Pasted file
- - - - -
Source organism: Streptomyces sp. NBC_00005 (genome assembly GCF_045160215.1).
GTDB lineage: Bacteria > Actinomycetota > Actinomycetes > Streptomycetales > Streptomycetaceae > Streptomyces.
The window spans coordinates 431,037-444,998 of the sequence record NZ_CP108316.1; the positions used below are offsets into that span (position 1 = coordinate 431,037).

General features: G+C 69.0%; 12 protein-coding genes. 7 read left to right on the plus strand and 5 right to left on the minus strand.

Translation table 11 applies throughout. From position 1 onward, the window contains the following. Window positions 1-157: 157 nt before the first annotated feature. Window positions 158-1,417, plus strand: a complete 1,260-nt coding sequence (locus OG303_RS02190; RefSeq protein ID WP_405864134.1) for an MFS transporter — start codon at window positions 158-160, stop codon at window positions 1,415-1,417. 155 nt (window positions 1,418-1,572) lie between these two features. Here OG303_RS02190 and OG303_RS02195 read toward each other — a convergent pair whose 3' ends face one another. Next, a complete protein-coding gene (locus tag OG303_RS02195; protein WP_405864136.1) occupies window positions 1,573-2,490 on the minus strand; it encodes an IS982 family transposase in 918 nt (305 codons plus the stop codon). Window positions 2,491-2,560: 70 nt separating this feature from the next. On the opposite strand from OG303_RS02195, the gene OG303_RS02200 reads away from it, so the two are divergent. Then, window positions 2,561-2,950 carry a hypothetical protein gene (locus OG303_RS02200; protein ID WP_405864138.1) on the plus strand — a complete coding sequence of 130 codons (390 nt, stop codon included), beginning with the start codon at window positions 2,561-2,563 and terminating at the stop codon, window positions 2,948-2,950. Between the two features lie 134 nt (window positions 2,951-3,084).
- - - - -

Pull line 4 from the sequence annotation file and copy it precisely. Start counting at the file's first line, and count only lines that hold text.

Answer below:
General features: G+C 69.0%; 12 protein-coding genes. 7 read left to right on the plus strand and 5 right to left on the minus strand.